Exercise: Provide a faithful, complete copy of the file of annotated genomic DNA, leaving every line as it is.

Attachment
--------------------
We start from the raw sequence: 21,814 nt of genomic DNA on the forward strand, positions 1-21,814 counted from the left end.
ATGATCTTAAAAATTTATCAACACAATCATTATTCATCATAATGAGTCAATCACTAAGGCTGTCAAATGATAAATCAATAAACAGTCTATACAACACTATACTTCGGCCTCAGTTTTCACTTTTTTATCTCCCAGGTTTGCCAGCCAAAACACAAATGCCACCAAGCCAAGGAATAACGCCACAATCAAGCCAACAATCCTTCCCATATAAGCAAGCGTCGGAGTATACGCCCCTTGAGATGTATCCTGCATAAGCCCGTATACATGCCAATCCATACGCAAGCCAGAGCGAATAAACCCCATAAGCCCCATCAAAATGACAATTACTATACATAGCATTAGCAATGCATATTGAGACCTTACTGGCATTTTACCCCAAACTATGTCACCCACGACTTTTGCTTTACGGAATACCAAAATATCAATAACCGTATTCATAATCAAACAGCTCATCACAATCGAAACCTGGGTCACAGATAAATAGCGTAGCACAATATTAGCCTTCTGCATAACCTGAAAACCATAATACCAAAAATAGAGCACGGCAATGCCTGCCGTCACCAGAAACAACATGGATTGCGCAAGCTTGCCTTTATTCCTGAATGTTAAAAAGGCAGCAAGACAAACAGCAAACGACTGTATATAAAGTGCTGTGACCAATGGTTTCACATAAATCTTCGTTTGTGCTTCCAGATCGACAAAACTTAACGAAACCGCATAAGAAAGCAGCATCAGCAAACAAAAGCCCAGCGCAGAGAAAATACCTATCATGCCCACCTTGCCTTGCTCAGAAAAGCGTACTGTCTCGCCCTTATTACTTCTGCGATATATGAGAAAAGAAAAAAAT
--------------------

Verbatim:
We start from the raw sequence: 21,814 nt of genomic DNA on the forward strand, positions 1-21,814 counted from the left end.
ATGATCTTAAAAATTTATCAACACAATCATTATTCATCATAATGAGTCAATCACTAAGGCTGTCAAATGATAAATCAATAAACAGTCTATACAACACTATACTTCGGCCTCAGTTTTCACTTTTTTATCTCCCAGGTTTGCCAGCCAAAACACAAATGCCACCAAGCCAAGGAATAACGCCACAATCAAGCCAACAATCCTTCCCATATAAGCAAGCGTCGGAGTATACGCCCCTTGAGATGTATCCTGCATAAGCCCGTATACATGCCAATCCATACGCAAGCCAGAGCGAATAAACCCCATAAGCCCCATCAAAATGACAATTACTATACATAGCATTAGCAATGCATATTGAGACCTTACTGGCATTTTACCCCAAACTATGTCACCCACGACTTTTGCTTTACGGAATACCAAAATATCAATAACCGTATTCATAATCAAACAGCTCATCACAATCGAAACCTGGGTCACAGATAAATAGCGTAGCACAATATTAGCCTTCTGCATAACCTGAAAACCATAATACCAAAAATAGAGCACGGCAATGCCTGCCGTCACCAGAAACAACATGGATTGCGCAAGCTTGCCTTTATTCCTGAATGTTAAAAAGGCAGCAAGACAAACAGCAAACGACTGTATATAAAGTGCTGTGACCAATGGTTTCACATAAATCTTCGTTTGTGCTTCCAGATCGACAAAACTTAACGAAACCGCATAAGAAAGCAGCATCAGCAAACAAAAGCCCAGCGCAGAGAAAATACCTATCATGCCCACCTTGCCTTGCTCAGAAAAGCGTACTGTCTCGCCCTTATTACTTCTGCGATATATGAGAAAAGAAAAAAAT